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Thursday, Aug. 8, 2013 04:12 pm

Ludicrous 2 Guns a fun exercise for its two stars

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Mark Wahlberg as Stig and Denzel Washington as Bobby in 2 Guns.
PHOTO COURTESY UNIVERSAL PICTURES

While taking in Baltasar Kormakur’s action epic, 2 Guns, I was waiting for a kitchen sink to be thrown in at some point during the bloody proceedings. After all, here’s a movie that makes sure to include every trope of the genre. Double-crosses, shootouts, explosions, dirty federal officers, a Mexican drug cartel, wisecracks and a twist-ending litter the bullet-strewn landscape, along with a spectacular helicopter crash and a mini cattle stampede. Ironically, what isn’t present is chemistry between its two stars – Denzel Washington and Mark Wahlberg – who try mightily to click as the pair of mismatched, on-the-run partners. These two veterans hit their marks and deliver their lines with conviction but they’re just a little off from clicking. And yet somehow, the film works despite this. It’s propelled by a sense of ridiculous fun that hearkens back to the best of the Lethal Weapon features.

The movie begins in inspired fashion as Trench (Washington) and Stigman (Wahlberg) appear to be partners in crime, casing a bank they intend to knock off the next day. Their intent is to steal $3 million belonging to Mexican drug lord Papi Greco (Edward James Olmos). The job goes off without a hitch but the duo ends up with far more than they bargained for. Not only do they get away with $43 million and change but they find out that neither is who they claim to be. Trench is a DEA agent out to get Greco on tax evasion while Stigman is a Naval petty officer following the orders of his superior (James Marsden) to steal this money so that it can be used in the war on drugs. These revelations turn both men’s plans upside down but not as much as when they each find out that they’ve been double-crossed by their bosses and they’re on their own to clear their names.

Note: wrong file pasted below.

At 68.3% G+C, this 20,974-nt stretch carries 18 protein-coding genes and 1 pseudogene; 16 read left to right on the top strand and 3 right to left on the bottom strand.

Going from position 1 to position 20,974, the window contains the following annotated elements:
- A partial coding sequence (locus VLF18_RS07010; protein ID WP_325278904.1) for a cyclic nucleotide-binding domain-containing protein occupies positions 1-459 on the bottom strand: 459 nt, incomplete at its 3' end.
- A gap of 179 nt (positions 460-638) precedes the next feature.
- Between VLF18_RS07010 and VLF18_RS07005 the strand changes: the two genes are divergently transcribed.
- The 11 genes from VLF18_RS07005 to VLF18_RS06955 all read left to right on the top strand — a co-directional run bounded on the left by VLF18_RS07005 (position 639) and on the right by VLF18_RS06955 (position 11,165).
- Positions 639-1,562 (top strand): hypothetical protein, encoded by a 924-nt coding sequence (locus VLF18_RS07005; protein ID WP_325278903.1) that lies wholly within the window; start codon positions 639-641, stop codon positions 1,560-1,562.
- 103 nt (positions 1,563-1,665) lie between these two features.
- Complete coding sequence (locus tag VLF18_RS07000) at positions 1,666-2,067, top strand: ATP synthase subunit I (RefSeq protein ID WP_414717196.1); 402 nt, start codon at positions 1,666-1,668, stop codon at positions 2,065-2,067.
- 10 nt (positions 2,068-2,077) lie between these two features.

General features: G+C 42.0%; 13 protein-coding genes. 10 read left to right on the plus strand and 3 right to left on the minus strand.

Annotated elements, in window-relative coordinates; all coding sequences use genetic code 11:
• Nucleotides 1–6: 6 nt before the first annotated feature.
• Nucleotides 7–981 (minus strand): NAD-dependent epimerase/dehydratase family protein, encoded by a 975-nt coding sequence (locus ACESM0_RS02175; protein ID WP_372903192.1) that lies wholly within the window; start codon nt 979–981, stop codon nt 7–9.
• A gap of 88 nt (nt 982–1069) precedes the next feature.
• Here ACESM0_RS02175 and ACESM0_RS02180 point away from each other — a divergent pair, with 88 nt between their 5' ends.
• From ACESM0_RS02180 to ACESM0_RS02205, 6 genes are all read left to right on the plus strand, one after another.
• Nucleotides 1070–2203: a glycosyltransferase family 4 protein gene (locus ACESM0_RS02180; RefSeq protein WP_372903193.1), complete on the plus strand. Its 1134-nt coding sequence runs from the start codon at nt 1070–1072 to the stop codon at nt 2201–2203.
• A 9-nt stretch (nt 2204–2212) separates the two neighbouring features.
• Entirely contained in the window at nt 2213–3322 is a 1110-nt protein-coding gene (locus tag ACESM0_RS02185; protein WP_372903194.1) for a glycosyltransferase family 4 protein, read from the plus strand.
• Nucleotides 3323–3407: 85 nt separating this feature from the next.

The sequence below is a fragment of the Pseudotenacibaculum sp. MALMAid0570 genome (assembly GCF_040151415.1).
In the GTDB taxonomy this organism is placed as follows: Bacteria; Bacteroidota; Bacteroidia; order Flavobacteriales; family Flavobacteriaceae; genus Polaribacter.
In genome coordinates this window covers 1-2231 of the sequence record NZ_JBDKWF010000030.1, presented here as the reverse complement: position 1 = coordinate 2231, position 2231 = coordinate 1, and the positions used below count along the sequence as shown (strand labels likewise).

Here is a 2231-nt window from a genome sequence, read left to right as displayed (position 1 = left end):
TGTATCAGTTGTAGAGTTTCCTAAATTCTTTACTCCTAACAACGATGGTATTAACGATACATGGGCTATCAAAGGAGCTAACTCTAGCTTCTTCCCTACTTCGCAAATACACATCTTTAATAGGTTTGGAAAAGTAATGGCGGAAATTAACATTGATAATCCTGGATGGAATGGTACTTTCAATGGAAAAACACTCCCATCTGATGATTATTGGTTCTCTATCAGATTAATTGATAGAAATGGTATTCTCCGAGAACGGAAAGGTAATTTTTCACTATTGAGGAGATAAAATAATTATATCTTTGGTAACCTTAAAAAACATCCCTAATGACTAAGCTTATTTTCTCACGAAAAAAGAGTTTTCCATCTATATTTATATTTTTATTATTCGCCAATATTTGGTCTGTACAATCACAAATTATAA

That the screenplay by Blake Masters has a bloody comic book sensibility to it should come as no surprise. The film is based on a series of graphic novels by Steven Grant. Credit Kormakur for not only keeping the movie clicking at a breakneck pace but more importantly, sustaining a comedic tone amidst the bloodshed that prevents us from taking any of this too seriously. There’s violence aplenty but none of it’s gratuitous or over-the-top, effectively skirting the line between parody and realism. This is the sort of film Walter Hill (48 Hours, The Warriors) would have made in his heyday, as it is an efficient exercise short on logic but rife with crowd-pleasing moments.

It comes as no surprise that Washington and Wahlberg deliver. They have become two of our most reliable film actors. As I say, they don’t really click as a duo but individually they’re fun to watch. It’s obvious that Washington is quite confident in his screen persona. He willingly cedes the movie to his younger costar throughout. Wahlberg is given every comedic line in the film and seems to be channeling a young Burt Reynolds as he wears a sense of boyish charm as comfortably as a pair of old tennis shoes. Whether it’s working over a bad guy or the ever-present piece of chewing gum he’s gnawing or flirting with every attractive woman that crosses his path, the actor dominates the screen. He’s obviously having a good time here and with his infectious sense of fun, he persuades us to check our brains at the door, grab a big bucket of popcorn and just sit back and have a good time.

By the time the film’s climax rolls around, what with all the major players present including a crooked CIA agent played by Bill Paxton, logic has been terminated. We’re past caring. With the film’s darkly comedic tone firmly in place, there’s never any danger that our two anti-heroes won’t walk away with nary a scratch on them. And I was fine with that. The movie begs for a sequel, if for no other reason than to see if Washington and Wahlberg can get that chemistry thing right.

Contact Chuck Koplinski at ckoplinski@usd116.org.

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